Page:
SOE- How much money do you need as of now to start interviewing subjects?
TD-Not actually that much. $5,000 and we could get to 2-3 of the subjects (depending on the route we decide to go). We have the camera, we have the crew. We just need the money for travel expenses, food and salary. We could of course get on the road with less. But it would be more cost effective to interview more than one subject at a time.
SOE- What are some upcoming fundraisers you have planned?
TD-We have a Jazz fundraiser in the works with local Jazz bands, more of a wine and cheese affair. We also would like to have an art/music show with local bands. Ideally we would do this in SF and LA. Online fundraisers through Indie Go Go have netted a small amount of money. We are looking into applying for grants as well.
SOE-You’re subjects so far, have very different styles ranging from extremely experimental, to a darker view on the American dream to more intellectual prose. It seems you have a nice cross section of a generation so far, are there any styles or types of subjects you really are trying to find? From a filmmakers stand point to make this a well rounded group…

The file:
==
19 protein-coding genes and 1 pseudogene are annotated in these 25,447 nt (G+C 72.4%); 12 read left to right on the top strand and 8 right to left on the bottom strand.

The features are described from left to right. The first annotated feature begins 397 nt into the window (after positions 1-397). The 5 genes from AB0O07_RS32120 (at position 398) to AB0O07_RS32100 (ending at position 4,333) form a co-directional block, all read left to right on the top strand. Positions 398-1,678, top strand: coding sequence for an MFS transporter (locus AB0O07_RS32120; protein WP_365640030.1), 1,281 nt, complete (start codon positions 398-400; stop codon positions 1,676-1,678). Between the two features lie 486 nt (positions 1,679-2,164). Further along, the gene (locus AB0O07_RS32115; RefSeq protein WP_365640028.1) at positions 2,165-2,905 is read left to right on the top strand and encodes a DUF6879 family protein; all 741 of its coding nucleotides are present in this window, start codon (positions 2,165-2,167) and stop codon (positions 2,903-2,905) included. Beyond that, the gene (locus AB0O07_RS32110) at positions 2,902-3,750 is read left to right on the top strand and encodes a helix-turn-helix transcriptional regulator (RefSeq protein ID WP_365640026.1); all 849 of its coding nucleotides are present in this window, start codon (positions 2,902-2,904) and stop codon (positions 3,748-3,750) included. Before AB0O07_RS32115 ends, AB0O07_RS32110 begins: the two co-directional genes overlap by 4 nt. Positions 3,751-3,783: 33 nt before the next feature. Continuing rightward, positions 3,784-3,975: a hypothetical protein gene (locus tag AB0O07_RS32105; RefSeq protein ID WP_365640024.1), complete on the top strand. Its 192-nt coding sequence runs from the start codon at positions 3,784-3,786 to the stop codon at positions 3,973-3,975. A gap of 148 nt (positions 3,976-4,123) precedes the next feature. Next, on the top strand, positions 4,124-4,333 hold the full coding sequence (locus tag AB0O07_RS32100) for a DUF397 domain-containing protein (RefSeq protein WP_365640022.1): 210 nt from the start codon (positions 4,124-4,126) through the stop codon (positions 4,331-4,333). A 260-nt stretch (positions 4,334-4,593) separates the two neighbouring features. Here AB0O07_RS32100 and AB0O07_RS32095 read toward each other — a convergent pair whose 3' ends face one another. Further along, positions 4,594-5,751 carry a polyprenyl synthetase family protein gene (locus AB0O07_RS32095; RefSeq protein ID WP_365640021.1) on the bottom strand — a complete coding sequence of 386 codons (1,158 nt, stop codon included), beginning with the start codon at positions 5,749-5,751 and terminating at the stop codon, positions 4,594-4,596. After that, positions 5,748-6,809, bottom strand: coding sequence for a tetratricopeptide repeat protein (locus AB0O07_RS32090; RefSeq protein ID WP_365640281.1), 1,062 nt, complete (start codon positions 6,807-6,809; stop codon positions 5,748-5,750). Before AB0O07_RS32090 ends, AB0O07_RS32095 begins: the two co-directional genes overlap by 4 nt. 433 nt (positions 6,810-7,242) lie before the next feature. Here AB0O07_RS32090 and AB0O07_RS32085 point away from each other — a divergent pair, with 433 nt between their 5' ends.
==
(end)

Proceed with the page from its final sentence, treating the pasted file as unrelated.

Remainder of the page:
TD-Well, finding our subjects has almost been instinctual. You know it when you see it. First and foremost, the person has to have a great personal story. Story is THE most aspect of any film. Second, the subjects’ story has to (somewhat) intertwine with our other subjects, so that we can weave a common thread. Also, there are archetypes which we are looking for. Right now we have a very diverse group which we are very excited about. We are less concerned with style of writing or their personal art form. We are not at all concerned with how they identify themselves. They don’t have to be “Beat”. I would like a musician, I will tell the truth. Also, someone who dabbles in spoken word would be great. We need a broad range of subjects who represent different socioeconomic backgrounds and lifestyles. We have been lucky so far.
SOE-What is your mission as a director?
TD-In the larger picture, to tell an engaging and entertaining story. To offer a glimpse into private worlds where for two hours an audience feels connected to lives other then their own. On a more personal note, I want to work the rest of my life in film. I don’t think I will ever retire. Why would I? I am constantly amazed at the wonderful people I get a chance to work with and I learn so much on a daily basis. Every day spent in film has been a new adventure and it is only just beginning.
SOE- If you were not working in film what would you be doing?
TD-I’d be a travel agent or tour guide. Travel is equal to film in the importance of my life. I love planning trips for people.
SOE-If you could spend a night with drinking with one person live or dead, who would it be and why?
TD- Mark Twain, hands down. He had a honest and plain speaking view on America and everyday life. Oh the stories I would get to hear! Chased, of course, with whiskey.